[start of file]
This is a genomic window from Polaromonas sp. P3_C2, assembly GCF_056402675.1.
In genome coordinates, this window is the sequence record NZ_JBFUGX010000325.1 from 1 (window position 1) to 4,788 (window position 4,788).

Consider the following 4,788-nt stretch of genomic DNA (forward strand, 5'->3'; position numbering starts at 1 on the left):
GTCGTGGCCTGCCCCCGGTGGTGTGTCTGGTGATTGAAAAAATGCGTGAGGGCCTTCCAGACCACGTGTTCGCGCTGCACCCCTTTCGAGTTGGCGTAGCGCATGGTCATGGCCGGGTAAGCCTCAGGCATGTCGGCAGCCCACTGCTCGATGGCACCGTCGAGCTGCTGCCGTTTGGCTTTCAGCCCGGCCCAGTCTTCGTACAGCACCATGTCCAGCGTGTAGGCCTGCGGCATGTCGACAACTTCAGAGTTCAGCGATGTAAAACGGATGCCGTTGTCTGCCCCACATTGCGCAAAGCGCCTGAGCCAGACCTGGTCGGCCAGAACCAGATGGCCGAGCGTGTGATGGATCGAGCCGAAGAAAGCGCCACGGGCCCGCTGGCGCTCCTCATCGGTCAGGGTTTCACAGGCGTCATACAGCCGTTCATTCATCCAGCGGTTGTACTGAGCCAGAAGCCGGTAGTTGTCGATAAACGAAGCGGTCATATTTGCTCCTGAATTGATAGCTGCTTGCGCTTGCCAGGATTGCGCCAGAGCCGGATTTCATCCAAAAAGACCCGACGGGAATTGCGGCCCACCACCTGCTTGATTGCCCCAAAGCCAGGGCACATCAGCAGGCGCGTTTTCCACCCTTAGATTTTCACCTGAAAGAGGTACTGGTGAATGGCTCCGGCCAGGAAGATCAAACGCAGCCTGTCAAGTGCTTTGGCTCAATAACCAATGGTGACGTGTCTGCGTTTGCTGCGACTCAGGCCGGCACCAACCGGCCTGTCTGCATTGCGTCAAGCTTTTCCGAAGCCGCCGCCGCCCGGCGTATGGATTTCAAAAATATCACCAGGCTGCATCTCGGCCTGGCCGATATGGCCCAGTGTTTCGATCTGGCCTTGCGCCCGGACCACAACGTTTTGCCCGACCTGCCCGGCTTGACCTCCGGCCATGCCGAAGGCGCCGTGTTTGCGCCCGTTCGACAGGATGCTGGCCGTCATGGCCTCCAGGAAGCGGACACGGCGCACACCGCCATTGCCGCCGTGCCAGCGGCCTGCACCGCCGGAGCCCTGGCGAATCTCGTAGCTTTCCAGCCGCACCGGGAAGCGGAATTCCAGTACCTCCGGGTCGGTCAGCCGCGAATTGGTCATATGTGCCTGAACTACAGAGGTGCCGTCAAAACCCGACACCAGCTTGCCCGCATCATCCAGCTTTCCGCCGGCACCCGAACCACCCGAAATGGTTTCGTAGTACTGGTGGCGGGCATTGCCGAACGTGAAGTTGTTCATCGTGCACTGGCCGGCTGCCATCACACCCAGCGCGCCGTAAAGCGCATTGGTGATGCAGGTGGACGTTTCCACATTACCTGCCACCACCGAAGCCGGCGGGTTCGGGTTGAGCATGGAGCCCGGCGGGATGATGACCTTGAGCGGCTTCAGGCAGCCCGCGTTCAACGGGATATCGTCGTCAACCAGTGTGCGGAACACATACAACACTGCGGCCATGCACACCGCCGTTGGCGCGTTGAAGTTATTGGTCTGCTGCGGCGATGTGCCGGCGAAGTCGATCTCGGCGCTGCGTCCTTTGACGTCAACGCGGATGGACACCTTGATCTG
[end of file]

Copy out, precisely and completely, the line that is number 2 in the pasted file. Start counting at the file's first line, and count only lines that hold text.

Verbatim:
In genome coordinates, this window is the sequence record NZ_JBFUGX010000325.1 from 1 (window position 1) to 4,788 (window position 4,788).